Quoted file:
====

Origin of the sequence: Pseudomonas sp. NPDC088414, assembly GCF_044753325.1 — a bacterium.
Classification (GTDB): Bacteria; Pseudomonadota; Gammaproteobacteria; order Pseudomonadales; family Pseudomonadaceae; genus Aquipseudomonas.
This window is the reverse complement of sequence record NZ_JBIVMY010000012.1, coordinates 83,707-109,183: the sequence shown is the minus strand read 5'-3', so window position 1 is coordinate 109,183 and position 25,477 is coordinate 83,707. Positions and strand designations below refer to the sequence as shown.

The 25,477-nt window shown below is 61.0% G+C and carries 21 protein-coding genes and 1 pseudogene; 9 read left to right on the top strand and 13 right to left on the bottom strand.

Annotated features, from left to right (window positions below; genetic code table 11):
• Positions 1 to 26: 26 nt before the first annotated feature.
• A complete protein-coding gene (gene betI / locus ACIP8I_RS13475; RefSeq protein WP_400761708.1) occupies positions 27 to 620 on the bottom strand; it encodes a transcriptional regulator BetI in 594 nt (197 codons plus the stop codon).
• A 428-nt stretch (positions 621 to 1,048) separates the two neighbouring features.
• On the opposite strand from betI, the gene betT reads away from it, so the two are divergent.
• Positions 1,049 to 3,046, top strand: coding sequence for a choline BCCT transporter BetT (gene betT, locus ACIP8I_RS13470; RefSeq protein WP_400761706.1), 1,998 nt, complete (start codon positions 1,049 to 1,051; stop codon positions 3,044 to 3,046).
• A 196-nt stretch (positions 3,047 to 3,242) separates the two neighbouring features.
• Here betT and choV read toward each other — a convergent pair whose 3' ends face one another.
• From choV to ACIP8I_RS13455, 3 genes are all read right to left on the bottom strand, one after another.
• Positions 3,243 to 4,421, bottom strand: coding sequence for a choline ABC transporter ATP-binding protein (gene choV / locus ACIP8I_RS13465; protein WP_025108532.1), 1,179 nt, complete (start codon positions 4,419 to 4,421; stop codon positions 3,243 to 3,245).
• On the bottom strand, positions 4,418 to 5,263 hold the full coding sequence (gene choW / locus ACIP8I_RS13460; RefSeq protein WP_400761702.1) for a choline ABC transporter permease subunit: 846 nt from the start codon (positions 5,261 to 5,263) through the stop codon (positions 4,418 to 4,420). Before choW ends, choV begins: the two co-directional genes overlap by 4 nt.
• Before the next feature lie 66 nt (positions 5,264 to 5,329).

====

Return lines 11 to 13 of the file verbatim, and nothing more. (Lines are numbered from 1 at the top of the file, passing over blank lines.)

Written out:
• A 196-nt stretch (positions 3,047 to 3,242) separates the two neighbouring features.
• Here betT and choV read toward each other — a convergent pair whose 3' ends face one another.
• From choV to ACIP8I_RS13455, 3 genes are all read right to left on the bottom strand, one after another.